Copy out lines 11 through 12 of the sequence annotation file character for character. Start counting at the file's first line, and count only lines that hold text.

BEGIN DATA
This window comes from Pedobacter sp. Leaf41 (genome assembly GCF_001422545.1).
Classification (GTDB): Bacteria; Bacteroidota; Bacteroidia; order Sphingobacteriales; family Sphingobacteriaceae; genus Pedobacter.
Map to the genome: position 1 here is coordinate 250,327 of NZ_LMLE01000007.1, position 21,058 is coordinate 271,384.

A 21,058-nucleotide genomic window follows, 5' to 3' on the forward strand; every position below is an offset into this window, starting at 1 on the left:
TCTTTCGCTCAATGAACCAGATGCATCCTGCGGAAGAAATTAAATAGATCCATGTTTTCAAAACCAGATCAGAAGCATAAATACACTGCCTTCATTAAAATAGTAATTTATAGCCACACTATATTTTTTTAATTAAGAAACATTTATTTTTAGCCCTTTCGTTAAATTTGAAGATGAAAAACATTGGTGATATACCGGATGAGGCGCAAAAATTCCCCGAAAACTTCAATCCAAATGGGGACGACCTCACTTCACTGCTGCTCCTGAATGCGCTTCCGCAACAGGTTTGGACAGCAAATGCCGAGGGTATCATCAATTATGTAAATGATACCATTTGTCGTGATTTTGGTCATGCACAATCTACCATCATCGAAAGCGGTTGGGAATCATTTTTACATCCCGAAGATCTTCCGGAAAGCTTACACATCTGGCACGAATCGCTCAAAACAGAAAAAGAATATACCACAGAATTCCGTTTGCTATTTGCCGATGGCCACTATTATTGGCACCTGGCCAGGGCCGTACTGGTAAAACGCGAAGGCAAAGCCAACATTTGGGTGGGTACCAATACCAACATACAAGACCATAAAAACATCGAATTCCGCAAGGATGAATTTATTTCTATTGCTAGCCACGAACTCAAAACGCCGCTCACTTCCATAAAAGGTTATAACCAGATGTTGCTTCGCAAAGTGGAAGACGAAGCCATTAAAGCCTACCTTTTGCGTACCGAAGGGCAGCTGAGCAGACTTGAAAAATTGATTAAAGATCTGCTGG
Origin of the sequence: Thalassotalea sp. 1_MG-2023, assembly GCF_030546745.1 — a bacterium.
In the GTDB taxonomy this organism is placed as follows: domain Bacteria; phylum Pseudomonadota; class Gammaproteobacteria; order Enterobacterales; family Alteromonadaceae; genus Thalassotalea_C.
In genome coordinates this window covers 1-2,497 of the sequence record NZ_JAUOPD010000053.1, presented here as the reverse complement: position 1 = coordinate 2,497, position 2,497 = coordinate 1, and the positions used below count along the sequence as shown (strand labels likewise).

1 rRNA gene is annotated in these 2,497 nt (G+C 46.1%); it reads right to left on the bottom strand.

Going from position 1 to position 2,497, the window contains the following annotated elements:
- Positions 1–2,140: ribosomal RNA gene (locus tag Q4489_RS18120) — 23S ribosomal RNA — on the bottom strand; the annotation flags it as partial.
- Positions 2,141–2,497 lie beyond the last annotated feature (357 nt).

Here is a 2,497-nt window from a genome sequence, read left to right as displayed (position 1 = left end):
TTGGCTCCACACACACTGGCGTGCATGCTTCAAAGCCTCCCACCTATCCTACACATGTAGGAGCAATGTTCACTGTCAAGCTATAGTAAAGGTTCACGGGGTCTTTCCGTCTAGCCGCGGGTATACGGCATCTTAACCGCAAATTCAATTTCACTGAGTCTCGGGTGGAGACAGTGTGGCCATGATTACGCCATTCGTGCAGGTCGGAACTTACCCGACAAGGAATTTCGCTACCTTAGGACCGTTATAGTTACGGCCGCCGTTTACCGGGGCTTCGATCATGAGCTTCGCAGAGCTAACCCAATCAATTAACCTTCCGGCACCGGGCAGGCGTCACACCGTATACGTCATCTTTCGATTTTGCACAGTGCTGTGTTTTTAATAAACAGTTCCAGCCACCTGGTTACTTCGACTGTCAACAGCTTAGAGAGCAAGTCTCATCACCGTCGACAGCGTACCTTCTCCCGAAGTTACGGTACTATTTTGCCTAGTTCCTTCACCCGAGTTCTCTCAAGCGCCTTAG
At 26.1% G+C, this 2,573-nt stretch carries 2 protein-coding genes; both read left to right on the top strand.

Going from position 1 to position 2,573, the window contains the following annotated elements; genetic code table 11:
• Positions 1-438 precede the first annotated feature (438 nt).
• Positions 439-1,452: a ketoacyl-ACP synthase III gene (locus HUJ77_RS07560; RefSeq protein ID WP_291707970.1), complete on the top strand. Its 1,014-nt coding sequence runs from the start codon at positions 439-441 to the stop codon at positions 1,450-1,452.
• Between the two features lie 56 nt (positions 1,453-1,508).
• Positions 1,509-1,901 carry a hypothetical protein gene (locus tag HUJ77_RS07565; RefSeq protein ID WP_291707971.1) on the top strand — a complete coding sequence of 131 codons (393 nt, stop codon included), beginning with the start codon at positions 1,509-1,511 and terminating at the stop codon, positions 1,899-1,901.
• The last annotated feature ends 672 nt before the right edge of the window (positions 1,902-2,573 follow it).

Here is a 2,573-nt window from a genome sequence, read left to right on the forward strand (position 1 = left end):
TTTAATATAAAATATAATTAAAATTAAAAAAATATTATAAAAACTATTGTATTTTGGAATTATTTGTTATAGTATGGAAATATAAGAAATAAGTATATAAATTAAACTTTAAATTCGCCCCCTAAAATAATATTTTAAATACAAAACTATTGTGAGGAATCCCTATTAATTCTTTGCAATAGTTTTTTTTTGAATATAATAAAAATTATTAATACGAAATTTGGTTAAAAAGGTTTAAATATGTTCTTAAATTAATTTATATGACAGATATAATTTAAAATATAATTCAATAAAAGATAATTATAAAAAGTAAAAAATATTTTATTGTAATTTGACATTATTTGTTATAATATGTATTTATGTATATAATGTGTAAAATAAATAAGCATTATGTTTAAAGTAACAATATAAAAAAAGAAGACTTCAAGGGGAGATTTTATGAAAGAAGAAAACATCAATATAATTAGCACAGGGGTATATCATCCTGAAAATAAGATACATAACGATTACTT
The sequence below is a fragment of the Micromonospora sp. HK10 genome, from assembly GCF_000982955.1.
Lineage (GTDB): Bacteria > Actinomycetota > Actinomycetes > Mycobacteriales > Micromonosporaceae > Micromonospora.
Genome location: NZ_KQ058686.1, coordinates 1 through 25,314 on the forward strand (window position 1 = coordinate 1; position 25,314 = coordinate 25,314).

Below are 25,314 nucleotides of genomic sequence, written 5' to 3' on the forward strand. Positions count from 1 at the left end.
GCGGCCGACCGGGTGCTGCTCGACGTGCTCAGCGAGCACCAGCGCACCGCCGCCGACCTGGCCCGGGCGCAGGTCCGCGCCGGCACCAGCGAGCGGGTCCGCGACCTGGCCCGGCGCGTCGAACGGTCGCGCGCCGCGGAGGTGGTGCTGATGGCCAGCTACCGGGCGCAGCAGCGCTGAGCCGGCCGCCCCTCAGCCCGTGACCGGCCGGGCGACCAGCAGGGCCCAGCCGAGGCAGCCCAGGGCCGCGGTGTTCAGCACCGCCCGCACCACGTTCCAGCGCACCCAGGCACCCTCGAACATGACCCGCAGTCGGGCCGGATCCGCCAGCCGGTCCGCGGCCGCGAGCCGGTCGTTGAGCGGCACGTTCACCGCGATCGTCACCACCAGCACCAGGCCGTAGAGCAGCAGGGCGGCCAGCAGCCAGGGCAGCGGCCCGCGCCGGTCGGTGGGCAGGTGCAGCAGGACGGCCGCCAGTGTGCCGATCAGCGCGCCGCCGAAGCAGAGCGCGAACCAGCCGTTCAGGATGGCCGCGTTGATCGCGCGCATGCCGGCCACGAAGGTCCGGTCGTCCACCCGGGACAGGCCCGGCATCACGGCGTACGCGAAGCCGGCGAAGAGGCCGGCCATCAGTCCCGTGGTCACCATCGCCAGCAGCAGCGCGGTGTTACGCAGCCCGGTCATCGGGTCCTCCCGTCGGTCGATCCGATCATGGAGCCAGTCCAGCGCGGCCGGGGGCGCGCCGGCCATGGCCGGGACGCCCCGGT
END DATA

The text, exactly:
- Positions 1–2,140: ribosomal RNA gene (locus tag Q4489_RS18120) — 23S ribosomal RNA — on the bottom strand; the annotation flags it as partial.
- Positions 2,141–2,497 lie beyond the last annotated feature (357 nt).